It looks as if former Indiana governor Mitch Daniels is giving as good as he got in the debate over his controversial e-mails slamming the work of radical historian Howard Zinn at the time of Zinn’s passing in 2010.
Zinn’s book, A People’s History of the United States, has been lauded by leftists for its “victimology” approach to U.S. history and slammed by many scholars. “What Zinn offers us is not a corrective, but a distortion,” Roger Kimball wrote in National Review in 2010. “It is as if someone said to you, ‘Would you like to see Versailles?’ and then took you on a tour of a broken shed on the outskirts of the palace grounds. ‘You see, pretty shabby, isn’t it?’”
Daniels, who became the president of Purdue University after leaving the governorship in January, has been accused of advocating censorship in e-mails to his staff that were uncovered through pubic-records requests by the media.
“This crap should not be accepted for any credit by the state,” was one pungent phrase by Daniels, who wondered if the book could be withdrawn from curriculums. He insists he was not trying to censor the book.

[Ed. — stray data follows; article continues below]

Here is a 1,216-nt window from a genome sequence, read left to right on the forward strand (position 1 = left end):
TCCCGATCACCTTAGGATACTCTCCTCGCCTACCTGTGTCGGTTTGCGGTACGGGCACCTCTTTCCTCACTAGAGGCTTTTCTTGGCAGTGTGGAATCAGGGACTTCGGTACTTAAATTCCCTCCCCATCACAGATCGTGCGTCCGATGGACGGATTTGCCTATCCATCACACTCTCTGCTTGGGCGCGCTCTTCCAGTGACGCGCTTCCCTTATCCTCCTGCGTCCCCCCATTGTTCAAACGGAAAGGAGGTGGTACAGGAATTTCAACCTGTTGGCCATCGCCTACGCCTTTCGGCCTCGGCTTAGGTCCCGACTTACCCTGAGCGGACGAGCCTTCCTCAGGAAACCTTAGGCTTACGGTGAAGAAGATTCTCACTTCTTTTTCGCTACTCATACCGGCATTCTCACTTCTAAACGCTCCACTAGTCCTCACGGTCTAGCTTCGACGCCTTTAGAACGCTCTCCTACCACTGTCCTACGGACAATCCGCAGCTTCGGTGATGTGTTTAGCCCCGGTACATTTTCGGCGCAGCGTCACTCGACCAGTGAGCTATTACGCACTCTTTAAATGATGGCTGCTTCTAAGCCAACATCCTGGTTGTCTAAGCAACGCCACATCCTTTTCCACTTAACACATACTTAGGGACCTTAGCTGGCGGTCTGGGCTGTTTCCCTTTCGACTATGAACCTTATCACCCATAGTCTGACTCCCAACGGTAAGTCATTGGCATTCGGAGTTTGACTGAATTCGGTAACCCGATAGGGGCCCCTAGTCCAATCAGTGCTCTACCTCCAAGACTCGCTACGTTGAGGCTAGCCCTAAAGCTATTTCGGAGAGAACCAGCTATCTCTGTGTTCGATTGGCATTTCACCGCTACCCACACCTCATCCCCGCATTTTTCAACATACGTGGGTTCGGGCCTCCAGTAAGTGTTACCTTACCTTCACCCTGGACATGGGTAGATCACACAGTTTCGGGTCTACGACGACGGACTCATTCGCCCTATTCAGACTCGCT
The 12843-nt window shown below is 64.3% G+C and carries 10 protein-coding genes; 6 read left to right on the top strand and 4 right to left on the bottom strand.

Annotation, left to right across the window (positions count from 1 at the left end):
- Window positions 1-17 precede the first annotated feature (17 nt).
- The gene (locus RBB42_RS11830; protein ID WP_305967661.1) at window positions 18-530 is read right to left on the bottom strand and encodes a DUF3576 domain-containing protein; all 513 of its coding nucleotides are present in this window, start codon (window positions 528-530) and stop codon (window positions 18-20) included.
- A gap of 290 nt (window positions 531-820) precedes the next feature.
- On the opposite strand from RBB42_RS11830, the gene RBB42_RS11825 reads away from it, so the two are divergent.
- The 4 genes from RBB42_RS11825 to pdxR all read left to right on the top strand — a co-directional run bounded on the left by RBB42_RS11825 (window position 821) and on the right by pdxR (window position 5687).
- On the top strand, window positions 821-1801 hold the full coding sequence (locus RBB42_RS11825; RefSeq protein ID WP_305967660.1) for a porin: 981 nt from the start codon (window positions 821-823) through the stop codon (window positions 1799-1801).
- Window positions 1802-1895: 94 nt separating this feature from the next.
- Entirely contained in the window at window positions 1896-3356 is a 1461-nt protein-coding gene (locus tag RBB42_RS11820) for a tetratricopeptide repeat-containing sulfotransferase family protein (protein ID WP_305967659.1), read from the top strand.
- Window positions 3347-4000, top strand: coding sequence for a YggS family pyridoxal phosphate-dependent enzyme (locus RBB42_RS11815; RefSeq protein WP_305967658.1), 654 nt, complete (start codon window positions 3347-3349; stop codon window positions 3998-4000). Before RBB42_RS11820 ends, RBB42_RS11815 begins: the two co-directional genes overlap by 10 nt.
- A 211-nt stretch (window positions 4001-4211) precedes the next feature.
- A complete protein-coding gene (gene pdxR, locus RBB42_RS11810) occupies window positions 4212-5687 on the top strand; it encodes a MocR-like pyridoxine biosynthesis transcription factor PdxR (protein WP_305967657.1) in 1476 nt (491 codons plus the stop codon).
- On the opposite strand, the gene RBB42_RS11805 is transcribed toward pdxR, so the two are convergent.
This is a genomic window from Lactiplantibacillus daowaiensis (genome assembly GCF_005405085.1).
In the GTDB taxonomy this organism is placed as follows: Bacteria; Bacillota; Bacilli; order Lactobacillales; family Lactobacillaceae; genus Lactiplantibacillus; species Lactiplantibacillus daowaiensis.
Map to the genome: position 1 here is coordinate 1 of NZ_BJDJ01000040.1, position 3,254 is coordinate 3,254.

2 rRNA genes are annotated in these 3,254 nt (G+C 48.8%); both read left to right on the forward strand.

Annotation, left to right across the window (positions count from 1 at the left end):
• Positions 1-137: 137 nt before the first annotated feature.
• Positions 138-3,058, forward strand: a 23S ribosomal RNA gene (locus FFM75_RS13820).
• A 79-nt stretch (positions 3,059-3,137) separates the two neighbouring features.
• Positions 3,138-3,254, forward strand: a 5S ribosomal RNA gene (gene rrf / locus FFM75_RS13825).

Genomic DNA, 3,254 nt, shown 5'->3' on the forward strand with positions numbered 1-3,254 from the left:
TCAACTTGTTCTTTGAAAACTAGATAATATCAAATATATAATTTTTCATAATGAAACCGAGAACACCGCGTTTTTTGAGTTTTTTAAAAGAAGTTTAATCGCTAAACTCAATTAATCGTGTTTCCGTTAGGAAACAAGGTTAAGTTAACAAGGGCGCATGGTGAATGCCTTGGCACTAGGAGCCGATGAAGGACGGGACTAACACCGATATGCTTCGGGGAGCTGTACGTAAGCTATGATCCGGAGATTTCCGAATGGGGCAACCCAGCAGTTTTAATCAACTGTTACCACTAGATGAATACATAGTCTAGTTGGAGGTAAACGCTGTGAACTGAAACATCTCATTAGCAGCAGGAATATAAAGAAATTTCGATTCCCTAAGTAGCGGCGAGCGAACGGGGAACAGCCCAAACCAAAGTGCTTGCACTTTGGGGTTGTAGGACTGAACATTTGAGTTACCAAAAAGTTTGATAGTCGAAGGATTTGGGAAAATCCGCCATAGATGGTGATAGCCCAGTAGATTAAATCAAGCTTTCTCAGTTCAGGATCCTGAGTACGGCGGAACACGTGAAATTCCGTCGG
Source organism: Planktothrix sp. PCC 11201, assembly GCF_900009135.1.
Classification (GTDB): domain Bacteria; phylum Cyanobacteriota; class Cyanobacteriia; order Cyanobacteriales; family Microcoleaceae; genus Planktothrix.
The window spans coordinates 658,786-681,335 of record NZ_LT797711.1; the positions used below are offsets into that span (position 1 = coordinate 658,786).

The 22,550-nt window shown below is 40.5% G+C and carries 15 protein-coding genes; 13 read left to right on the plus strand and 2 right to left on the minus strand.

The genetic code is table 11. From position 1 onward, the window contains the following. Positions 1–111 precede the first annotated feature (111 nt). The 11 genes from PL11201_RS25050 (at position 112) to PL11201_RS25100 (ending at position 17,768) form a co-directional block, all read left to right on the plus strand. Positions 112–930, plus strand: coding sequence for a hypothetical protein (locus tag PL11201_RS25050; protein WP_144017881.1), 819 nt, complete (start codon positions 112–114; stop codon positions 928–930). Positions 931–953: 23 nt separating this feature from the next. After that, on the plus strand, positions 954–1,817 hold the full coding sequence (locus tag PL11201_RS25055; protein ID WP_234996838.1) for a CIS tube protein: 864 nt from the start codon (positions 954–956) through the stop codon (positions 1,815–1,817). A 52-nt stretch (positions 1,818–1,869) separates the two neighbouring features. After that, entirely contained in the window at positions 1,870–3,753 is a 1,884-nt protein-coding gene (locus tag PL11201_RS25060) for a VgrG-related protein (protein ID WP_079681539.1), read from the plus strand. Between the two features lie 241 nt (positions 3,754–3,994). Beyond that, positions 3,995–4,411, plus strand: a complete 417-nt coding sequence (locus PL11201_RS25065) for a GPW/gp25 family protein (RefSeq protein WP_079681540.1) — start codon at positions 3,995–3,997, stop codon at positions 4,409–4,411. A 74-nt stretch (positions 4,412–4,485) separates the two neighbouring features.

“I merely wanted to make certain that Howard Zinn’s textbook, which represents a falsified version of history, was not being foisted upon our young people in Indiana’s public K-12 classrooms,” Daniels said in a statement on Wednesday. “No one need take my word that my concerns were well-founded. Respected scholars and communicators of all ideologies agree that the work of Howard Zinn was irredeemably slanted and unsuited for teaching to schoolchildren.”
Daniels then noted that liberal historian Arthur M. Schlesinger called Zinn “a polemicist, not a historian.” Scholar Michael Kazin said of Zinn’s work that it was “bad history, albeit tilted with virtuous intentions.”
If Mitch Daniels’s intentions were to prevent the brainwashing of Indiana students with claptrap such as A People’s History, then it’s all the more reason to mourn the fact that he chose not to run for president in 2012.